F                            E
      you cry for help, there's no reply,
                            F                                        G
      you pray to live, but you can't think why -
                      F E                     a
      Millenium Flu, it's got to you.

                   F               G                   C                  a
Now my head is so dizzy and my mind is confused
       F                   G                        C                   G   
my body feels so shaken and so worn out and used
                         F                           G
like I'd been drinking, getting stinking,
             C
and I just couldn't stop,
             F               C       G                         C               G
all the perils of the bar-room - and I'd not had a drop.

                                 F                      G                     C
      Well you may talk about the future, try to get me enthused
                        F                            G                   C                  G
      but the dreams I'm having lately do not leave me amused -
                        F                               G                                  C            a
      like, I've been there, and I've seen there, and I've been disabused.
                           F                              a                        F   G      C
      Nothing straightens out your notions like Millennium Flu.
                                  F                           G
      Yes, you can straighten out your notions
                                 C                           a
      while you're knocking back the potions
                  F                            G
      as you go through the emotions
                   a   G       C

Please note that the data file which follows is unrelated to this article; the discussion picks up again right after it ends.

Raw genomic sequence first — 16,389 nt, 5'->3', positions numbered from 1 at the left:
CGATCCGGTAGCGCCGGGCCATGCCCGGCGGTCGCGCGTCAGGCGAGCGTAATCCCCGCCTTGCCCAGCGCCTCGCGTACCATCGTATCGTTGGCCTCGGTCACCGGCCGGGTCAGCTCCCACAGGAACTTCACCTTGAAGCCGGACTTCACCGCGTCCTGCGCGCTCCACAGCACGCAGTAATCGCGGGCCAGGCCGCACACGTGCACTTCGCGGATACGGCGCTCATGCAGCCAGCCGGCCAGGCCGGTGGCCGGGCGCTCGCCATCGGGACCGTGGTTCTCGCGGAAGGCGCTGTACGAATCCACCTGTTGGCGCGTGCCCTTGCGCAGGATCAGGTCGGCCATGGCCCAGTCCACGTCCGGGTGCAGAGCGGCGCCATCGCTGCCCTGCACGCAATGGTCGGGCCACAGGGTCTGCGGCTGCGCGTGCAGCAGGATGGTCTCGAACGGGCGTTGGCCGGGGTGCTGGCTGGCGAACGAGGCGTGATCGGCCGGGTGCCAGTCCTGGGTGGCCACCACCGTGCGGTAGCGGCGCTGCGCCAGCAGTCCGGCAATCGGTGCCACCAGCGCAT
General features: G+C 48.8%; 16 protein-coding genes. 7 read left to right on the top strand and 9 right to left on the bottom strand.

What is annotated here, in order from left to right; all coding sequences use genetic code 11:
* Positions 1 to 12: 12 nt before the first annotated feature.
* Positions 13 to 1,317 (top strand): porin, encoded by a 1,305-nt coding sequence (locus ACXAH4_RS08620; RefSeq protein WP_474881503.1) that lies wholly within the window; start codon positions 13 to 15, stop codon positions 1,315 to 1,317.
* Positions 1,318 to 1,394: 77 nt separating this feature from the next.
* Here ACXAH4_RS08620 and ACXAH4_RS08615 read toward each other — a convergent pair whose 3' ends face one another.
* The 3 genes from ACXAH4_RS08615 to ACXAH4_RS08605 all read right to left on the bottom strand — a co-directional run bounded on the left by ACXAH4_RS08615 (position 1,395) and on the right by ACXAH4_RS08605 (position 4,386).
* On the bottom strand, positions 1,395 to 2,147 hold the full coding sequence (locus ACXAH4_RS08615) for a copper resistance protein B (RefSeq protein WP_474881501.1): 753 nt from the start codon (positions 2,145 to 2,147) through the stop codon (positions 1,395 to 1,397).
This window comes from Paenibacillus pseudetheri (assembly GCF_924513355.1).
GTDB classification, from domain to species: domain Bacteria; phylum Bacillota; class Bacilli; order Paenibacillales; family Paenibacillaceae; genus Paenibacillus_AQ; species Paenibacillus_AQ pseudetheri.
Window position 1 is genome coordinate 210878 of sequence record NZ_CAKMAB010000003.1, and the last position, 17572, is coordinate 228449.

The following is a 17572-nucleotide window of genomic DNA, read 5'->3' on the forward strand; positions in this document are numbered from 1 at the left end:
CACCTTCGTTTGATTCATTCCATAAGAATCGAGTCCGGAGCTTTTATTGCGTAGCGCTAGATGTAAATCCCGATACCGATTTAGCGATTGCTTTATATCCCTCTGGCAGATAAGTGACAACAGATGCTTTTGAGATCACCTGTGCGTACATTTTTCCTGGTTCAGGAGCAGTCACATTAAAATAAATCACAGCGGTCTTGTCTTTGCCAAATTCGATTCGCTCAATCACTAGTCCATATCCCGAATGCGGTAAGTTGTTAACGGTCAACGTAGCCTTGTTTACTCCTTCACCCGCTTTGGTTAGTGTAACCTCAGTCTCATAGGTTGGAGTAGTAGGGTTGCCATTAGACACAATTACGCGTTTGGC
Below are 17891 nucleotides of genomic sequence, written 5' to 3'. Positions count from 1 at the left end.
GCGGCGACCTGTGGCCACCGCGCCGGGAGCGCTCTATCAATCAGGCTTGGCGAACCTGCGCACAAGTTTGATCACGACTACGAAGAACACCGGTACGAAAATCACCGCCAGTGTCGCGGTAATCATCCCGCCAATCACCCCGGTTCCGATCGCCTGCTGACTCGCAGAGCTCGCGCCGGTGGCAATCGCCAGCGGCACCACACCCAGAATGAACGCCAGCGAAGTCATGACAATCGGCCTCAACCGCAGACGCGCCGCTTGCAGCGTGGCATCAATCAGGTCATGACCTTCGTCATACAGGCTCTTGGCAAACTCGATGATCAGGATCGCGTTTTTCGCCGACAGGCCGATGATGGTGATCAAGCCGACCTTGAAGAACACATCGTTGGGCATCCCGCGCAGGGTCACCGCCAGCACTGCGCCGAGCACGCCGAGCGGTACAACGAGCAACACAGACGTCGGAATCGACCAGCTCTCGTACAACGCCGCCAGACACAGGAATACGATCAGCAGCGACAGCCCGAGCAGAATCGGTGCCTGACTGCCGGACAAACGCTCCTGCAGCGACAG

of Millennium Flu.

                They call it the flu, but you don't fly,
                just hang around, and wait to die,
                it feels like time's just crawling by -
                Millennium Flu, it's got to you.
                When your body aches, your mouth is dry,.
                you cry for help, there's no reply,
                you pray to live, but you can't think why -
                Millennium Flu, it's got to you.

Well I was standing on this palace, Oh so far from my home,
and someone said they call this the Millenium Dome.
We were up there, we were stuck there, with the world all around,
but I couldn't help but wonder, "Where's the way to get down?"

    Well you may talk about the future, try to get me enthused
    but the dreams I'm having lately seem to leave me bemused -
    like, I've been there, and I've seen there, and I've been disabused.
    Nothing straightens out your notions like Millennium Flu.

    Yes, you can straighten out your notions
    while you're knocking back the potions
    as you go through the emotions
    of Millennium Flu.

            They call it the flu, but you don't fly,
            just hang around, and wait to die,
            it feels like time's just crawling by -
            Millennium Flu, it's got to you.

                When your body aches, your mouth is dry,
                you cry for help, there's no reply,
                you pray to live, but you can't think why -
                Millennium Flu, it's got to you.

Then we were out there on the ocean with the stars up above,
and someone started talking of a summer of love.
we were rolling, we were strolling, and what more could be said
- then I got a sinking feeling, there's an iceberg ahead.
Sure there's no need for to panic, when you're safe on the Titanic